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It’s still business as usual at Uber as it rolls out new features for drivers

A person driving a car.
Even in the midst of its leadership change, Uber is putting its product first. On Monday, the ridesharing giant announced a series of new features that ought to please its (potentially dwindling) source of drivers. The latest changes, Uber says, are meant to improve the overall driver experience, and ought to “ensure control and peace of mind, helping to keep all driver-partners safe before, during, and after every trip.”

First and foremost, there’s the new Driver Share My Trip feature. While users have long been able to share their locations with friends and family members to ensure that someone always know where you are, drivers haven’t had the same luxury. Now, that’s all changing. On Tuesday, Uber switched on this feature for drivers in more than 140 cities around the world, and promised to roll the function out to all drivers by early fall.

Uber notes that this is a highly requested feature among drivers, who have expressed a desire “to be able to share their whereabouts with a friend or loved one when they’re out on the road.” Drivers can now start and stop sharing location route information with their contacts, and those they choose to share details with can see a driver’s position on a map, as well as quick-dial contact details and a license plate number.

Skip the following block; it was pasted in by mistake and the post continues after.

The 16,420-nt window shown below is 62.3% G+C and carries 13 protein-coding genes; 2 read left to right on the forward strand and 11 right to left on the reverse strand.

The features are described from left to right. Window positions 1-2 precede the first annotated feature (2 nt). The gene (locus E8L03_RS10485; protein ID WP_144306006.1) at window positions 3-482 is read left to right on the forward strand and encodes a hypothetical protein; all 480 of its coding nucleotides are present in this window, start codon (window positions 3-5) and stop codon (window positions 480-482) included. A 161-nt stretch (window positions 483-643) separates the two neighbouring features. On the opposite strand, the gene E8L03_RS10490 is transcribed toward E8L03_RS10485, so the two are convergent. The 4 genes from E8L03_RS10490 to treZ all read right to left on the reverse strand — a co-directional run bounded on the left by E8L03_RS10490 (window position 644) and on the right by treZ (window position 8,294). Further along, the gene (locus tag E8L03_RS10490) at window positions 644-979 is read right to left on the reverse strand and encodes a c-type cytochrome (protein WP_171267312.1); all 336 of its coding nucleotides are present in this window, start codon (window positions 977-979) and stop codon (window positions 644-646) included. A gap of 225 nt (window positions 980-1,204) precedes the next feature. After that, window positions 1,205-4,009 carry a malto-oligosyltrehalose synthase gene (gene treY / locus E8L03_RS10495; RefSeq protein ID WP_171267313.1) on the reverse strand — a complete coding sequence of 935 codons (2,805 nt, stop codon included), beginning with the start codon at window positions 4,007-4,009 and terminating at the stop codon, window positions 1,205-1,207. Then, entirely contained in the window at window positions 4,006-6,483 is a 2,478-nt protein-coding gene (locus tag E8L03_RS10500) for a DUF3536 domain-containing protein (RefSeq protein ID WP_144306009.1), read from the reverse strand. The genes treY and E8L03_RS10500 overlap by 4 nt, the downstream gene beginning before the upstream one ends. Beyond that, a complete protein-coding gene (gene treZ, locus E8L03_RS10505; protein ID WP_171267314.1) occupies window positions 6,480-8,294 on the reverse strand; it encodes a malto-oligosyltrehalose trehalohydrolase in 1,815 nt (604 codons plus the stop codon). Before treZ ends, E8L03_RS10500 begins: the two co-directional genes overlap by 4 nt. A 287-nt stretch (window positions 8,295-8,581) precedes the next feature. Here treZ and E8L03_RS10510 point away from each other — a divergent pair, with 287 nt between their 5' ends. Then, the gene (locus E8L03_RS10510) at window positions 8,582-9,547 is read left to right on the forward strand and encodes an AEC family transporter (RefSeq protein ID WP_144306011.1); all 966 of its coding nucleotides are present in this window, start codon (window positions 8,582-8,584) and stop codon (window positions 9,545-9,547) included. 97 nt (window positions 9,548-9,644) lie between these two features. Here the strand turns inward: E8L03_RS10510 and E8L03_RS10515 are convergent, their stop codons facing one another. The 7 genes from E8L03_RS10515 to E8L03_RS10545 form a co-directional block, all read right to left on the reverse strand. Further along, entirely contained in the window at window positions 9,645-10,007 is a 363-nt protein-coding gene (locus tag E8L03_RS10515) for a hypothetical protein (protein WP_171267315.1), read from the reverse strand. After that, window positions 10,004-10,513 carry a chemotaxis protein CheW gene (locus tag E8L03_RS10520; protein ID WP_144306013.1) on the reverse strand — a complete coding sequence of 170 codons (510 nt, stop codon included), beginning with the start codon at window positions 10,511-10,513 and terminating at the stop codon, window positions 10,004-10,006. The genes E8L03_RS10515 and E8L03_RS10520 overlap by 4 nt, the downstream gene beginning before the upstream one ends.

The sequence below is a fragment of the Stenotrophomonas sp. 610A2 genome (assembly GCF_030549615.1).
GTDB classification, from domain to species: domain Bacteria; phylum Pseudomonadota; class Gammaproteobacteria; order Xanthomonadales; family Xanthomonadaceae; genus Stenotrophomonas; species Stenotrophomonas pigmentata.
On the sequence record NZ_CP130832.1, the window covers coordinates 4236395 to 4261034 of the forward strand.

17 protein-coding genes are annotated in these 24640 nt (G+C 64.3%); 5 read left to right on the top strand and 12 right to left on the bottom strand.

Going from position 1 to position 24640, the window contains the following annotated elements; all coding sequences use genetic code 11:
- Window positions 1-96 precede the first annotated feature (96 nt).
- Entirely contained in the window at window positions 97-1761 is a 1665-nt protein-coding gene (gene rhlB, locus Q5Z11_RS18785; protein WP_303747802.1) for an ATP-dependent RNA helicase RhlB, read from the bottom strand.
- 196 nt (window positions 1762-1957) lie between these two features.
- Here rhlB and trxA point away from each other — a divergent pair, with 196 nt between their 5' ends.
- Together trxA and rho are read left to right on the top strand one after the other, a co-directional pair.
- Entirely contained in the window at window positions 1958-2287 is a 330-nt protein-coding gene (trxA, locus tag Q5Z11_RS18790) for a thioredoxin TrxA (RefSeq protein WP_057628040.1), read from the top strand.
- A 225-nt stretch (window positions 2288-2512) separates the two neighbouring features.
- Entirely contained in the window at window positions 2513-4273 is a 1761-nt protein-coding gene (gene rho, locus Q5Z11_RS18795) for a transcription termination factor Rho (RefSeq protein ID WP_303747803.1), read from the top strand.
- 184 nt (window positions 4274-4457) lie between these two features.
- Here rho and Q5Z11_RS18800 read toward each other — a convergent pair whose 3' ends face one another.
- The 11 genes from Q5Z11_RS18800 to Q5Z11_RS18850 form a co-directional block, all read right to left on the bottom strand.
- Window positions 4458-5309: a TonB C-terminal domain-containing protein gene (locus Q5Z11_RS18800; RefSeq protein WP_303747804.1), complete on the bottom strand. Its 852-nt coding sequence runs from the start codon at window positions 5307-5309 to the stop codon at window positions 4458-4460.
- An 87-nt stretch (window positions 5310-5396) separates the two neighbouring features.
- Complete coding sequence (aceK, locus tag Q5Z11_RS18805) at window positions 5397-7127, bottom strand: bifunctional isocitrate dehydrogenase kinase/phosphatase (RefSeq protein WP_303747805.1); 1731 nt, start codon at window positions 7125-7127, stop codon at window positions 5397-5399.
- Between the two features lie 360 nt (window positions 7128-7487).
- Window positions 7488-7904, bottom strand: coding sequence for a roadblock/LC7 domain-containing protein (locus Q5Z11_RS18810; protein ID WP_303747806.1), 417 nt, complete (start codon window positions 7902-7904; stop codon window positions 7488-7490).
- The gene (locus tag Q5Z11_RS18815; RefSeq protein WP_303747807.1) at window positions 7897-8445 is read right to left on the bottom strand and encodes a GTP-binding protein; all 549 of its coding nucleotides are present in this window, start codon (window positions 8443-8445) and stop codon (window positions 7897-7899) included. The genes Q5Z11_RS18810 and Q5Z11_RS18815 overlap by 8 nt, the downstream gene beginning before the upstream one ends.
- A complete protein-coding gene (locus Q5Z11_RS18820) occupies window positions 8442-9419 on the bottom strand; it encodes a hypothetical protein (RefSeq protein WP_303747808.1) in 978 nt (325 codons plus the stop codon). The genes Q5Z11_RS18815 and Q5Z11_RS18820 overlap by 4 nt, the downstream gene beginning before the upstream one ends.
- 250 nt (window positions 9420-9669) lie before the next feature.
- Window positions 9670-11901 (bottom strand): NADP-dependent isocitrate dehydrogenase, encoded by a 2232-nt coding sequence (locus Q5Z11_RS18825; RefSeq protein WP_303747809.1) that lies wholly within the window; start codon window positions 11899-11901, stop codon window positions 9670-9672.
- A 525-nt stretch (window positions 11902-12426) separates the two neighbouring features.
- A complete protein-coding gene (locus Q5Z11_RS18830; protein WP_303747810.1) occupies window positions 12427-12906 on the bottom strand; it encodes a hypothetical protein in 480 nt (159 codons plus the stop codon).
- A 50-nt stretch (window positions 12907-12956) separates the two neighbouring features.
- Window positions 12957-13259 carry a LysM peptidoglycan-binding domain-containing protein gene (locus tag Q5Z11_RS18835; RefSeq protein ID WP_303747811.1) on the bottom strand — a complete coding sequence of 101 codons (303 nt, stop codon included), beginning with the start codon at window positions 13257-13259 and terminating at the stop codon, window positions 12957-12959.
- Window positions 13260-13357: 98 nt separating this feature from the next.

Then, there’s the introduction of a new ID check in “several countries” that will require new passengers without an electronic payment method stored in the app to verify their identity via Facebook. This, Uber hopes, will further help guarantee the safety of drivers. And finally, the company is offering new insurance solutions, like Driver Injury Protection, which “provides benefits for lost income from disability, as well as survivor and accident medical benefits.” While this was initially announced earlier in the summer, the insurance has now become available to drivers in more than 30 states, and is said to be coming to drivers around the world.

So if you’re an Uber employee or contractor, everything seems to be business as usual. Because no matter who’s holding the CEO position, someone has to keep the wheels turning.

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